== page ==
Taphoi wrote: Bagoas in the Mithridatic Wars is a likely eunuch, since he deposes one king and replaces him with another (why not become king himself? because he was a eunuch and so did not qualify!)
That is, yet again, to misrepresent the situation. Your wording is designed to show this Bagoas as operating independently and thus in a position to place himself uopn the throne. Boagoas was hardly acting alone. Mithraas and Bagoas were part of a wider campaign by Mithridates to reclaim areas taken from him by Roman fiat. Mithridates had two armies engaged at the one time. One, in Bithynia under Socrates (the Bithynian king Nicomedes' brother), was to depose to depose Nicomedes; another in Cappadocia under Mithraas and Bagoas was to restore Mithridates' control. Bagoas' remit, from Mithridates, was clear: he and Mithraas
were to remove and replace Ariobarzanes, the Romans' recently installed ruler of Cappadocia. Appian, Mith.2.10 (cf Livy, Periochae, 76.8 & 77.8):
Mithridates obeyed the order (of the Romans to restore Cappadocia to Ariobarzanes), but he put an army at the service of Socrates, surnamed Chrestus, the brother of Nicomedes, king of Bithynia, who overthrew the latter and usurped the government. This Nicomedes was the son of Nicomedes the son of Prusias, who had received the kingdom of Bithynia as his patrimony at the hands of the Romans. Simultaneously Mithraas and Bagoas drove out Ariobarzanes, whom the Romans had confirmed as king of Cappadocia, and installed Ariarthes in his place.
Your other tenuous claims - claims represented as fact - in the above post have been succinctly dealt with by Amyntoros.
Taphoi wrote:We know that many Persian Royal Eunuchs acted as governors (viceroys) of Persian cities and provinces: Batis in Gaza, Hermias in Atarneus...
You have, in no way, demonstrated that such a class of eunuch ever existed yet you claim it as uncontested fact.
The plain fact is that Pliny believes that Bagoas was a word used in Persian for eunuch; nothing in that "incredible farrago", as Badian describes it (The Eunuch Bagoas
,The Classical Quarterly, New Series, Vol. 8, No. 3/4, Nov., 1958, pp. 144-157), claims that Bagoas was the word/name for an alleged class of "royal eunuch" exercising royal power. On your own testimony (Bagoas is Persian for those Eunuchs who rule in the sense of a king, i.e. exercise royal authority [..]that it is a name/title for Royal Eunuchs
) the above are not these speculated "royal eunuchs" as they are nowhere referred to as Bagoas - the name/title you have us believe applied to this spurious class of eunuch.
What is plainly apparent is that Bagoas was a common name for a eunuch - nothing more and nothing less. So common, in fact, that Pliny thought it may be Persian for a eunuch. In Australian slang Sheila
can be used for girl / woman though this does preclude the naming of a girl by that name. Similarly the name Judas is now synonymous with traitor / betrayer.
It is not only the name Bagoas which is synonymous with eunuch. As I've shown above (Quintilian, Institutio Oratorio V.12.21), the Romans also regarded Megabyzus as synonymous with eunuch. Strabo (14.23) provides clear evidence of this synonymy in describing the eunuchs of the temple of Artemis in Ephesus: "They had eunuchs as priests, whom they called Megabyzi"
. It is thus just as clear that Megabyzus, too, was synonymous with eunuch.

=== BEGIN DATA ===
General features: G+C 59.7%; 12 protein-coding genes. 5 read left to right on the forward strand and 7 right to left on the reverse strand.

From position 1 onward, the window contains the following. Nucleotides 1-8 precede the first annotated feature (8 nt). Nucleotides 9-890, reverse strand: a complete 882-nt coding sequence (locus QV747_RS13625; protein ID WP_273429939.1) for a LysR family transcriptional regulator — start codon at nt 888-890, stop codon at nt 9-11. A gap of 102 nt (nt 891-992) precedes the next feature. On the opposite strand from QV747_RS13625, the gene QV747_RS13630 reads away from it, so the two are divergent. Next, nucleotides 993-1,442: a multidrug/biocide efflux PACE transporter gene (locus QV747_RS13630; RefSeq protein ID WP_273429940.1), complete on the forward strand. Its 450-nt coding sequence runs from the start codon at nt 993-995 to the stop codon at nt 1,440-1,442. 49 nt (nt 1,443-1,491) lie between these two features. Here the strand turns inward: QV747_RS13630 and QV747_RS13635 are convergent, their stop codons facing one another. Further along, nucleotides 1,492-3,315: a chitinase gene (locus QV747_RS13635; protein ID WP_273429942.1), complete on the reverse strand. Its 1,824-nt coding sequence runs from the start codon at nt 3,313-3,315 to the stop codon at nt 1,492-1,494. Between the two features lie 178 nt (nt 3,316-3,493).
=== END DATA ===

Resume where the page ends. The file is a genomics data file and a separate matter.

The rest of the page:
Megabyzus is a well attested Persian name. If it "would have been perverse for any Persian nobleman to call himself by the name of a (supposed) royal eunuch"
why would one of the "Behistun Seven" have been called such? Why was the son in law of Xerxes called a eunuch?
Whilst we're on the subject of names...
Taphoi wrote: Bagaeus is not Bagoas...
Megabyzus, the son in law of Xerxes, is clearly attested. Justin (III.1), repeating Ctesias' story (§33-§34 at Livius), calls him Baccabasus just as Athenaeus (609a) calls him Bagazus. Baccabasus is a transcription of Bagabuxsa - the Magabyzus of Herodotus - one of the Seven in Darius' Behistun inscription.
As such, I wouldn't be too sure in dismissing Bagaeus / Bagoas.
Taphoi wrote:etiam means "also" or "besides" in the Pliny ref (see below) - otherwise Pliny thinks all eunuchs were called Bagoas, which is gibberish, as Agesilaos has cogently pointed out. As I have said, we know that Persian Royal Eunuchs acted as viceroys.
regno is defined as "to exercise royal authority" or even just "to be a master" as can be seen below.,
That is not the only rendering. If the noun is genitive:
B. [select] In gen., to be lord, to rule, reign, govern, be supreme (syn. dominor); “in a good sense: quoniam equitum centurias tenes, in quibus regnas,” Cic. Fam. 11, 16 fin.; [b}cf.: “regnare in judiciis,” Quint. 10, 1, 112[/b]: “vivo et regno,” Hor. Ep. 1, 10, 8. — “Esp., of the gods: caelo tonantem credimus Jovem Regnare,” Hor. C. 3, 5, 2: “Saturno regnante,” Ov. F. 1, 193: “secundo Caesare regnes,” Hor. C. 1, 12, 52.— “In a bad sense (very freq.),” to lord it, tyrannize, domineer, Cic. Sull. 7, 21: “regnavit is paucos menses,” id. Lael. 12, 41: “quin se ille interfecto Milone regnaturum putaret,” id. Mil. 16, 43: “Timarchidem fugitivum omnibus oppidis per triennium scitote regnasse,” Cic. Verr. 2, 2, 54, § 136: “nec jam libertate contentos esse, nisi etiam regnent ac dominentur,” Liv. 24, 29, 7 Drak.; cf. “so with dominari,” Cic. Rep. 3, 12, 21; Flor. 3, 12, 9.
Thus you would have Quintilian say Cicero's "contemporaries spoke of his exercise of royal authority
at the bar". Regnavere
clearly refers to what some
eunuchs did in the east (eos): governed or ruled. Thus "some also/even governed/ruled in the east/orient". Nothing suggests that a class of eunuch "exercised royal power amongst them" or ruled "amongst them".